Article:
Tuesday, 15 May 2012

Le livre des séparations

This weekend has been rich in events and discoveries.Two very different exhibitions allowed me behind the curtains of two very different worlds.

Friday evening I am heading to Lausanne to see a vernissage of André Kasper - a painter from Geneva – in the Galerie de L’Univers. It's crowded, the public is very sophisticated and well to-do.  Kasper's recent paintings, full of soft warm light, produce a familiar smell of oil paint, which made me nostalgic and a little bit sad.
On the ground floor of the Gallerie de l’Univers is a bookshop with art-, antique- and secondhand books. My eye falls onto a small blue brochure, I pick it up: “Le livre des séparations” by Anne Bregani.
Elle dit:
je ne vois personne
je ne peux pas
regarder les gens
qui sonne à ma porte trouve les lieux désertés
je suis cachée dans la rue  
je veux tout quitter

Je dis :
il y a bien des manieres
de tout quitter
par exemple
partir en Australie

Est-ce qu’elle rit ?

Elle dit :
j’ai arraché mon cœur
de ma poitrine
mon intérieur est sans soleil
mon cœur qui n’existe pas
je l’ai pris
je l’ai broyé
je n’ai jamais eu de cœur…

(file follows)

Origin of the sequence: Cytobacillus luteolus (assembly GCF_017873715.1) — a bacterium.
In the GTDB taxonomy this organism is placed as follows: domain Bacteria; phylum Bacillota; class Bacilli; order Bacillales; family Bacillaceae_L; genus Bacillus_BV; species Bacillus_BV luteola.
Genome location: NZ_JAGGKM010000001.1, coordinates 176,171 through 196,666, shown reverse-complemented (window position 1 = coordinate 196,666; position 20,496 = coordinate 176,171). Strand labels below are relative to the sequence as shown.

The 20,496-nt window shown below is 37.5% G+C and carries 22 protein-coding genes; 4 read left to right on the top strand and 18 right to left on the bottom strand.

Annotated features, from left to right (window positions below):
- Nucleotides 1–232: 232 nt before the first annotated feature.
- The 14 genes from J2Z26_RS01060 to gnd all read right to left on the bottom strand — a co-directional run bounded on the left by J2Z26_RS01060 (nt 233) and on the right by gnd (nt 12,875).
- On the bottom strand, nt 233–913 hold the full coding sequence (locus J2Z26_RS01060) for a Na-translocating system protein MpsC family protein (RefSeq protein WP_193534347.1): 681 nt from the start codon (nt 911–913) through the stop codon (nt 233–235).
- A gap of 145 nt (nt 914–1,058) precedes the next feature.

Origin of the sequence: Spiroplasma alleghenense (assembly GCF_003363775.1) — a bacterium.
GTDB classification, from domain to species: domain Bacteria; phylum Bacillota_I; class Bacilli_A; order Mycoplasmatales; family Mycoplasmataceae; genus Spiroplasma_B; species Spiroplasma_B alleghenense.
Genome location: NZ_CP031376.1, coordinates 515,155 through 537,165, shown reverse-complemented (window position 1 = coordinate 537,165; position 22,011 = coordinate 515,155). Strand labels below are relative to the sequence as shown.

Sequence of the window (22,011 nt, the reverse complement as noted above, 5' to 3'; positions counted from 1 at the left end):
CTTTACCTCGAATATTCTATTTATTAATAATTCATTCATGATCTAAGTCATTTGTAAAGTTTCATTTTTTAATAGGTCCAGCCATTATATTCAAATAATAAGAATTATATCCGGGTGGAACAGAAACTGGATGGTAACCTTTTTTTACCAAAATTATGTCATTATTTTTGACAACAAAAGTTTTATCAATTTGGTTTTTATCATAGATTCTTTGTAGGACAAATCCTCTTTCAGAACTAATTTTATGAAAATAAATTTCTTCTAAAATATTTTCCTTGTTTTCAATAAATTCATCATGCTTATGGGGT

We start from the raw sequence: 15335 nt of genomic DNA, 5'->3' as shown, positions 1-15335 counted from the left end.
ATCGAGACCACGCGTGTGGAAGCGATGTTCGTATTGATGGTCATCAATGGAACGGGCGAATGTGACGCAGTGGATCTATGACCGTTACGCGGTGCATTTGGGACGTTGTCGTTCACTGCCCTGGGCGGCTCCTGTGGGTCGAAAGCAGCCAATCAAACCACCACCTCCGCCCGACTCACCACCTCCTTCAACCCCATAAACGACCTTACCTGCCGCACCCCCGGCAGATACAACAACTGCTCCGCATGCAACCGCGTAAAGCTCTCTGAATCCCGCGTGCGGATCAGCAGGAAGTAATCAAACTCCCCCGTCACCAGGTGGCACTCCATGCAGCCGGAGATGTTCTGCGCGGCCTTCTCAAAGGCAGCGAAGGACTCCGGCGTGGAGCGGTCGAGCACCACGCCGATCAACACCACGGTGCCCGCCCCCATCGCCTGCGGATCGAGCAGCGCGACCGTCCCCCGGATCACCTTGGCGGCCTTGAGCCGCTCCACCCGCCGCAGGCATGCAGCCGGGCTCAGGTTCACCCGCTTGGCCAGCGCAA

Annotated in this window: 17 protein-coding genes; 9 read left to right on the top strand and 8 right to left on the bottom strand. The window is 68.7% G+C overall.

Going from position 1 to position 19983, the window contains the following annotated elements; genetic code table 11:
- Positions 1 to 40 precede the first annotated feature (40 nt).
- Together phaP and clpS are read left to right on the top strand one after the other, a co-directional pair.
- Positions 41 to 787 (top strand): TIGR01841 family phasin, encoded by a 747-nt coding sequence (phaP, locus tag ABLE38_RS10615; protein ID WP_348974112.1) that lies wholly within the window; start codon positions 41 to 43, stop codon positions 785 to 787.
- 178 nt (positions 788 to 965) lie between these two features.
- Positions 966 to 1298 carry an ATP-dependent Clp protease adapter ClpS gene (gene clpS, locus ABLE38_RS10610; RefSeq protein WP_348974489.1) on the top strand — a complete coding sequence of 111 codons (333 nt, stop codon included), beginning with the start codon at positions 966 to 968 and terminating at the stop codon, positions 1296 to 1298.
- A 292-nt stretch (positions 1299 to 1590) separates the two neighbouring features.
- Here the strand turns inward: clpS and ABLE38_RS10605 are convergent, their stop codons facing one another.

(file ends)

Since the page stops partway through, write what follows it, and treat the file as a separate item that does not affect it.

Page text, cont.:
The rattle of passing trams, the noise from a kebab stand, people trotting by – all fade away for a moment... I pay four francs and I rush out, into another day, into another world...

Australia sounds like a reasonable destination. 

But it's a rainy Saturday in Zurich instead. As usual, dressed a little too light for the occasion I admire a little boy, courageously exploring local puddles. 
Another vernissage. This time by Maria Pomiansky, a Russian-Israeli  painter whom I've met accidentally a few months ago.  

"Afterparty" is the name of the event. Her atelier in Flüelastrasse 47 is a space shared by nine artists and I believe it’s the address to remember.  It’s been a while I had such a good time. Maria’s paintings – romantic yet edgy – brought me back in time, the time I should not have remembered because I was too young… the end of Soviet era, maybe? When all forbidden fruits have been discovered one by one, and sometimes all together, in one coup.
Artist Maria Pomiansky and Art critic Alexandr Schumow

And surely the after-party in the kitchen is the best part, with chaotic conversations in Swiss German, broken English and drunken Russian; with bravado arm wrestling and philosophical mood in the cigarette smoke…it feels like a breath of fresh air at last. 

I am reluctant to leave, but I have to: other worlds are waiting. I can’t wait to leave. I can’t wait to come back. I can’t wait.


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